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A Fertility Doctor Answers Top Questions About Ovulation and Your Fertility

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Written in Partnership with HRC Fertility, January 29, 2016

FertilityAuthority asked Dr. Sanaz Ghazal, a fertility doctor with HRC Fertility in Fullerton, CA, to answer seven of the most common questions we get about ovulation and fertility.

FertilityAuthority: How do I know when I’m, ovulating?
Dr. Ghazal: Women usually ovulate around the middle of their menstrual cycle, about two weeks from the start of the period. The average menstrual cycle is between 28 and 32 days. If you have a 28-day menstrual cycle, you will usually ovulate between days 12 and 14. If you have irregular periods it can be difficult to calculate if and when she is ovulating.

Q: What are signs of ovulation?
A: If you have regular, predictable menstrual periods, it is usually a good sign that you are ovulating. Sometimes women experience symptoms when ovulating that include light spotting, slight cramping on one side of the pelvis, increased sex drive, breast tenderness, and abdominal bloating. Another common sign of ovulation is a notable change in the consistency of the cervical mucus.

Q: When am I most fertile?
A: To optimize the chance of achieving a pregnancy, have intercourse a few days before and after ovulation. Once the egg is released from the follicle it survives for only about 12 to 24 hours. Sperm can survive for several days in the female reproductive tract so having intercourse around the time of ovulation improves the likelihood that viable sperm will be present when the egg is released. If fertilization does not occur, the egg undergoes atresia and is reabsorbed by the body.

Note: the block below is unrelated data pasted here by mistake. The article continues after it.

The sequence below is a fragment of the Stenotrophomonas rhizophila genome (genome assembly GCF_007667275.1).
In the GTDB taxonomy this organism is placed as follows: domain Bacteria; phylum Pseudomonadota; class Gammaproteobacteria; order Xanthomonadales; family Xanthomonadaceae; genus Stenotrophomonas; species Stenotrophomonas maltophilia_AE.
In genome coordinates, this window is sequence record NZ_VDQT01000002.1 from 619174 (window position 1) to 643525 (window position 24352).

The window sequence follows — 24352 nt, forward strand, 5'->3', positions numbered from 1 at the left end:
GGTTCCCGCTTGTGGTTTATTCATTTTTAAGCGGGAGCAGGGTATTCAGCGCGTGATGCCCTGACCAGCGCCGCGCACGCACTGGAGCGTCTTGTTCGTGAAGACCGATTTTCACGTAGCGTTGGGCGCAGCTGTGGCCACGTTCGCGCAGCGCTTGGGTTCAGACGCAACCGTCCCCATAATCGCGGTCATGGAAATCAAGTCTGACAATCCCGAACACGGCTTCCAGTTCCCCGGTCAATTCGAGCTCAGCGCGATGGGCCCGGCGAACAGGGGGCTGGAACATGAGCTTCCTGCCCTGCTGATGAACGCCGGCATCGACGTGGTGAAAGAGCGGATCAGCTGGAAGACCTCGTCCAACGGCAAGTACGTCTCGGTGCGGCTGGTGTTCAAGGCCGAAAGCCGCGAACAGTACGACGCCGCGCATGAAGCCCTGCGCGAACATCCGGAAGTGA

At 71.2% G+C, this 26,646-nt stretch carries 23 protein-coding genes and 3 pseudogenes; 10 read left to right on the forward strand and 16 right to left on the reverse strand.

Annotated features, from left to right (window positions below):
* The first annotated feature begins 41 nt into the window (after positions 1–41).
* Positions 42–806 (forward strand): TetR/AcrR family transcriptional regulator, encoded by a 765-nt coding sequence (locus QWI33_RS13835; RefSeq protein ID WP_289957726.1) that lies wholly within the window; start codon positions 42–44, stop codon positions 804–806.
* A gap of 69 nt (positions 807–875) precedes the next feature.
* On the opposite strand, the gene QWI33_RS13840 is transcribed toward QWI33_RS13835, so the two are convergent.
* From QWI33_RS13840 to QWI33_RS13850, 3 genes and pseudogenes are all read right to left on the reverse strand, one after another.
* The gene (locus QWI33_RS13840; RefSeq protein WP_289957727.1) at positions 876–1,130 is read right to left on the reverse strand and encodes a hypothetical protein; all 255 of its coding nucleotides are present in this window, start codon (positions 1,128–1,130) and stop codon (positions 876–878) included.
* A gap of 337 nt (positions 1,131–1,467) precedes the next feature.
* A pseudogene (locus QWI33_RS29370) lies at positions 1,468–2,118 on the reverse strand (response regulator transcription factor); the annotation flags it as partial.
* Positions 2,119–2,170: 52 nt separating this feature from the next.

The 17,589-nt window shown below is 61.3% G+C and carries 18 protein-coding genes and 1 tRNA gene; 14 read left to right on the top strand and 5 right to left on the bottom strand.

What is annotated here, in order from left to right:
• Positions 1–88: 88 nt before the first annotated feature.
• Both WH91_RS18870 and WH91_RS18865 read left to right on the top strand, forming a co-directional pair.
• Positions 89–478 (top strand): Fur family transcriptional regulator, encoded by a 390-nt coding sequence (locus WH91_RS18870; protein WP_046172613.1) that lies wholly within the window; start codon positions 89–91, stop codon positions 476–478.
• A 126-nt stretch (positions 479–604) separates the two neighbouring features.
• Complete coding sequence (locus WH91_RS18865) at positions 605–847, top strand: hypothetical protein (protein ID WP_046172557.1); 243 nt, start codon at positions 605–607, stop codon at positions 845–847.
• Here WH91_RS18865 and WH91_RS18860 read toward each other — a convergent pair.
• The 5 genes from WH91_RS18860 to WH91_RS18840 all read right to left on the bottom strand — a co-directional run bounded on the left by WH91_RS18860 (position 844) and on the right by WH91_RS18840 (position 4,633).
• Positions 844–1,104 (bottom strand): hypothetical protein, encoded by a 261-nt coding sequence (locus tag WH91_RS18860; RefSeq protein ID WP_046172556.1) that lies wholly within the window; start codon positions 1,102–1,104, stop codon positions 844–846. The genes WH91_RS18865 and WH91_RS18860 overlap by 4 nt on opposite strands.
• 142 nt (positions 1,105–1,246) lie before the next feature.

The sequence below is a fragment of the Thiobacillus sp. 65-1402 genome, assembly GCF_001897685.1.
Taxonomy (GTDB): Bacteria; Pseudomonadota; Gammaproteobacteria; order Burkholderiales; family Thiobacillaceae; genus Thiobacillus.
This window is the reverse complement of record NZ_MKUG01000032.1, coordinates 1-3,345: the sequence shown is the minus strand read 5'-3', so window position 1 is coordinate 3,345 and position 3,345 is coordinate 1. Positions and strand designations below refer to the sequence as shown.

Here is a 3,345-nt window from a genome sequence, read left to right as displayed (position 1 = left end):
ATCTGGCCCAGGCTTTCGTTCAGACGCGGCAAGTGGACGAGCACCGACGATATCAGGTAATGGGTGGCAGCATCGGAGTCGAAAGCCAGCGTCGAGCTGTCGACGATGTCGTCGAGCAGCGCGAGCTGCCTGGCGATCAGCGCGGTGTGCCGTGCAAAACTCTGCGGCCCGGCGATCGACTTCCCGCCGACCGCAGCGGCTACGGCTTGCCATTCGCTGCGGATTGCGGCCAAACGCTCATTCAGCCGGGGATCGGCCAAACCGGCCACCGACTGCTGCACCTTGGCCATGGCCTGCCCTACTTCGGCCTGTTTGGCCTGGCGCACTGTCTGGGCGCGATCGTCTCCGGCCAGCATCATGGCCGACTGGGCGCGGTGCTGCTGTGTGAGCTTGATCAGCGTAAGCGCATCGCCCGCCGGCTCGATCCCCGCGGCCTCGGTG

Q: If I don’t have a period, does that mean I’m not ovulating?
A: Ovulation and periods usually go hand in hand, and it is uncommon to ovulate without a period. There are rare circumstances, such as uterine scarring, where a woman may be ovulating, but not experiencing normal menses.

Q: If I have a period, does that mean I am ovulating?
A: Not necessarily. Some women experience uterine bleeding even though they may not be ovulating. This type of anovulatory bleeding is usually irregular in timing and amount of flow and can be due to a variety of factors. Anovulatory bleeding requires further evaluation by your doctor.

Q: I’m not sure if I’m ovulating. How can I know?
A: There are a few tests that can be done to determine if a woman is ovulating. Measuring basal body temperature daily throughout the menstrual cycle is one way to check. A mid-cycle increase in basal body temperature is a sign that ovulation likely occurred. The problem with this test is that it does not reliably determine when ovulation occurred and the daily measurements can be tedious and inaccurate. Your doctor may also order a mid-luteal phase progesterone level. An elevated progesterone level provides evidence of recent ovulation. Serial transvaginal ultrasounds may also be used to monitor the growth of ovarian follicles.

More and more women are now monitoring ovulation using home ovulation predictor kits (OPKs). These kits detect LH in the urine and can help determine when ovulation is happening and define the time interval for greatest fertility. There are a few other tools that a doctor can use to determine if ovulation is happening.

Q: Are there treatments that can me ovulate?
A: The best treatment for ovulatory dysfunction depends on the cause of the problem, but most cases can be overcome with medications and fertility treatment. Medications like clomiphene citrate, letrozole, and injectable hormones can be used to produce follicles and mature eggs. Human chorionic gonadotropin (hCG) is a hormone that acts like LH in the body and injecting this hormone will trigger ovulation by mimicking the LH surge. In specific cases, leuprolide acetate is another medication that can be used to trigger ovulation.

The important point here is that most cases of ovulatory dysfunction can be treated in order to help you conceive. If you are struggling with infertility and think you may have a problem with ovulation you should seek assistance from a specialist. A fertility specialist will gather information to determine if you are ovulating, the underlying cause, and can suggest a personalized treatment plan to help you achieve your goals.

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